Brownsville Tales

by Kiwi

Boy Chapter 10

Ronnie showed Boy where the showers were and told him to throw all of his clothes out on the floor. He went to his room, got some warm clothes for him to wear and took them to the bathroom.

Boy was already in the shower and Ronnie could almost see him through the fogged-up glass door. He could see his long, slender shape and coffee-coloured all-over tan, but couldn't see much in the way of details, worse luck.

He would've loved to get in there with him, but thought he'd better not. He wasn't sure what their relationship was about now and didn't want to freak him out. The last thing he needed was for Boy to run away again. It'd been so long since he'd seen him last he'd feared that he would never see him again.

"Okay in there, Boy?"

"Yeah, thanks. This is great! All right if I use the shampoo?"

"'Course! Use anything you want. Oh, I'd better get you a towel too. I'll do that now and chuck your clothes into the washing machine, okay?"

"Yes, okay. Thanks, Ronnie."

"No worries, My Friend. Come back to the living-room when you've finished.

"Be there soon."

He took Boy's clothes to the laundry, left a couple of towels in the bathroom and went back to sit and wait by the fire. Boy came in a few minutes later, combing his fingers through his damp and tangled hair. He was wearing Ronnie's clothes - rugby socks, faded blue jeans and a red hoodie with a white t-shirt.

He looked good. Ronnie thought that those clothes never looked that good on him (but they did!).

"Okay, Boy?" Gran looked in.

"Yeah, good thanks. Feels much better now."

"That's good then. Sit down there and I'll bring it to you - just hot roast-beef sandwiches. I suppose you'll want some too, Ronnie?"

"Thanks, Gran. I think I could force myself."

"I'm sure you will."

She came back, left a couple of plates of the thick sandwiches and went back to the kitchen. Next time she returned she brought steaming mugs of drinking chocolate and tea for herself.

"If you want more sandwiches, you'll have to get them yourself. I've finished in the kitchen for today."

"Thanks, Gran. These are great."

"They are!" Boy agreed. "And there's plenty here. Do you still make your own bread?"

"I do," Gran nodded. "But I've got one of those bread-making machines now, much easier than doing it by hand."

"Still good bread," Boy smiled. "Much better than that bleeding Maori Bread."

"You don't like that?"

"I don't, I never have, it's awful stuff."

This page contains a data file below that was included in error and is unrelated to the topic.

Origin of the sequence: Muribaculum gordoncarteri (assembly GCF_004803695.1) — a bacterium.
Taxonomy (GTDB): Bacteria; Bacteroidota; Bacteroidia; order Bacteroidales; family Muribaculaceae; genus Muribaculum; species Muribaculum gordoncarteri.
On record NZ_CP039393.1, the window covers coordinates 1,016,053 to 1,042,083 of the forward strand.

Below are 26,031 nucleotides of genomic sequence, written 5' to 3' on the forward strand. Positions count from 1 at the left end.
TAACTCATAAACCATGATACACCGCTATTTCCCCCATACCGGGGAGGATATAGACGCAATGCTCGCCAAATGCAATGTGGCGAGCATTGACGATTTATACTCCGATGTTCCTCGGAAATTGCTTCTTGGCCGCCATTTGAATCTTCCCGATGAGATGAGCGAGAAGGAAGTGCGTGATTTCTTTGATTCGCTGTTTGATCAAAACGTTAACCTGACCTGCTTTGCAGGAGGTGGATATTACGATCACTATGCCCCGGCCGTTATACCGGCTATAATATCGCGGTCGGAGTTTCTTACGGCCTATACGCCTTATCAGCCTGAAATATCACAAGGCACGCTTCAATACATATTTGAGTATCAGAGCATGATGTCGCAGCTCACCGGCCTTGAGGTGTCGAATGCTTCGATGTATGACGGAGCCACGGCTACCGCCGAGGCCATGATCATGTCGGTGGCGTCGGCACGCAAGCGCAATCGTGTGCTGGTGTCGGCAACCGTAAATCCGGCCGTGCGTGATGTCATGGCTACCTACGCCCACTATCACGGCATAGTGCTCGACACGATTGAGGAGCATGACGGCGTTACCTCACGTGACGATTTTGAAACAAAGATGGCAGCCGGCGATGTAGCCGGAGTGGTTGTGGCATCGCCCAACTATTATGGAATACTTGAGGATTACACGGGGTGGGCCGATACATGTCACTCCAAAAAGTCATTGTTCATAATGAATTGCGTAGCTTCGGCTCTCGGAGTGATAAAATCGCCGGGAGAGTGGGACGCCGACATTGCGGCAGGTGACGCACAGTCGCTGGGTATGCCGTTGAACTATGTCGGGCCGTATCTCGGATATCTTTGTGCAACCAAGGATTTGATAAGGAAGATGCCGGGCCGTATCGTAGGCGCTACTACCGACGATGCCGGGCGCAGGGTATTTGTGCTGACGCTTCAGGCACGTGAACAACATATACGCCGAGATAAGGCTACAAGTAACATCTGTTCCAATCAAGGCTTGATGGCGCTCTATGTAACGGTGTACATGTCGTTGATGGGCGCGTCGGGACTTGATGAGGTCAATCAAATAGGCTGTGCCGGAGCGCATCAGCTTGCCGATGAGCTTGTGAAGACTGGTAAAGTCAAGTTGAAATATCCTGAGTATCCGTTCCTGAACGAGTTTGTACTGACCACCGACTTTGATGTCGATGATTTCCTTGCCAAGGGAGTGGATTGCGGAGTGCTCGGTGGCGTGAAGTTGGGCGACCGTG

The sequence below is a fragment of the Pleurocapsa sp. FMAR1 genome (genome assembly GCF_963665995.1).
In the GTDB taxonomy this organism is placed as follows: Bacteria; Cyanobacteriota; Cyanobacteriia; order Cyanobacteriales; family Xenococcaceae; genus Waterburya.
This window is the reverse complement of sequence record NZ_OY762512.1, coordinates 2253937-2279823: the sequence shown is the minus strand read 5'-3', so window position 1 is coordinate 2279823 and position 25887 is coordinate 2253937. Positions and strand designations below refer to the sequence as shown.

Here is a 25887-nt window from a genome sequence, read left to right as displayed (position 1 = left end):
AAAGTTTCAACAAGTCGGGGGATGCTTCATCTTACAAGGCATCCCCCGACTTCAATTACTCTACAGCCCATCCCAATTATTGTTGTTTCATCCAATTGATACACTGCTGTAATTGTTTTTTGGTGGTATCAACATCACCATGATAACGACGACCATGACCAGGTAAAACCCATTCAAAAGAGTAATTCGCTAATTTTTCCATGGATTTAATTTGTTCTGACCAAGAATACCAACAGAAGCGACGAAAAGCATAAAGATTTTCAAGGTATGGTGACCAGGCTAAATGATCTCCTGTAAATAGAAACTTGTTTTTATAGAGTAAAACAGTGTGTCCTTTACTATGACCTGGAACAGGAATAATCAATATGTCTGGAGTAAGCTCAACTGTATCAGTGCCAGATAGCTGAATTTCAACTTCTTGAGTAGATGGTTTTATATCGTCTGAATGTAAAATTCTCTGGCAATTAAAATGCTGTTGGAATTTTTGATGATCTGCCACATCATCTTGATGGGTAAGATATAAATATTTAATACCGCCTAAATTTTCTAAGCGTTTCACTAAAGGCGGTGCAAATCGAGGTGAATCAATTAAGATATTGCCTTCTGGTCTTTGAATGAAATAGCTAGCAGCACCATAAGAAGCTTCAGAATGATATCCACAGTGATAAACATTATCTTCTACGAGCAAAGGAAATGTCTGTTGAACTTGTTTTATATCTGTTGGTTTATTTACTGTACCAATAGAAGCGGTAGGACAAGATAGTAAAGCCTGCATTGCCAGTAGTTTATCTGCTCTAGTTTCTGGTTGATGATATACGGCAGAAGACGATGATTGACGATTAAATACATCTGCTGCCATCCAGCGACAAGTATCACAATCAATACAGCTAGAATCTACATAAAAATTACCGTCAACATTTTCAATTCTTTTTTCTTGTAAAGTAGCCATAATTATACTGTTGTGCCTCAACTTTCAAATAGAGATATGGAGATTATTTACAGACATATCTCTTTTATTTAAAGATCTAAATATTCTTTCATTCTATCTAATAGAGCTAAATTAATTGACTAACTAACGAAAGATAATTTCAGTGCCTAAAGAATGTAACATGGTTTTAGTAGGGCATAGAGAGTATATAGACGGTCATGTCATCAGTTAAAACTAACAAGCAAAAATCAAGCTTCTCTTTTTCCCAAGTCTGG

"Some maori you are!"

"Shaddup, Honkie!" He was still grinning.

Finished eating, they sat back with their drinks and relaxed, at opposite ends of the same couch.

"So, Boy," Gran said. "Where have you been all of this time?"

"In Aus. The family all moved over there when Koru decided that he wasn't dying after all."

"I'm glad he did! Have they all moved back to New Zealand now?"

"No, not all of them. Most of them are still around Brisbane. I came back here on my own."

"All that way?"

"It's just a couple of flights - to Auckland, and then down to Nelson. I got a bus from there and here I am."

"Wow." Ronnie was impressed. "You made of money?"

"Yeah, sort-of. I was but not now. It cost a fortune!"

"I imagine it did," Gran nodded. "A lot of money for a boy. What brought you back to Brownsville?"

"The bus did!" Ronnie exclaimed.

"Don't be funny, Mr. Smartie-Pants. We know that. Boy, why did you come back here?"

"This was my home and it's where I belong. I haven't been happy since we left, so I came back."

"All that way. You came back without your family. Do they know where you are?"

"No, they don't, and that's the way I like it."

"Okay, it's your business, but I really think that you should tell them that you're alive and well and where you are. If it was one of our boys, I'd be worried sick. No? Okay. Now, if you're on your own, where are you going to be staying?"

"I don't know now. I was hoping that Ronnie would let me stay in his reading-room until I found something, but that won't be happening."

"Obviously not. Ronnie, you're happy to see your friend again aren't you?"

"Oh yes!" Ronnie sighed.

"Yes, I thought so. Just wanted to make sure. Boy, you're welcome to stay here with us, we've got plenty of room for you. There's still a bedroom up in the old cottage on Swanson Street, use that if you like. I know that you don't like being underground."

"That was a long time ago, when we were kids. I'd rather be down here in the shelter if it's all the same. It's safe and secure down here."

"Of course you can stay down here! I just don't want to put you where you wouldn't be comfortable."

"I'm comfortable down here. Thanks, Mrs. Martin."

"That's good then," she smiled. "Ronnie can get you set-up in a bed, there's plenty to choose from. Boy, think about ringing your parents. I'd be much happier if you did and I'm sure that they would be too. Think about it, okay?"

"Yeah, I will. Thanks. Where are Reggie and Mr.Martin?"

"Oh, they're up in Dad's workshop, working."

"Working at this time of the day?"

"Well, kind-of working. Reggie's working part-time for Dad and, after-hours, they're building a hot-rod together."

"They are," said Gran. "It's an excellent bonding-exercise for a faher and son."

"You're not involved in that, Ronnie?"

"I'm not. It's not my world and I'm not interested."

"But he's your father too."

"Sure he is, but Reggie's the grease-monkey, not me."


They went out and Ronnie installed Boy in the bedroom across from his. He would've preferred to just bring him into his own room, but thought that he'd better not do that, not yet anyway. He still didn't know what sort of relationship they were going to have.

He knew what he wanted, but could they just go right back to where they were when they were 13?

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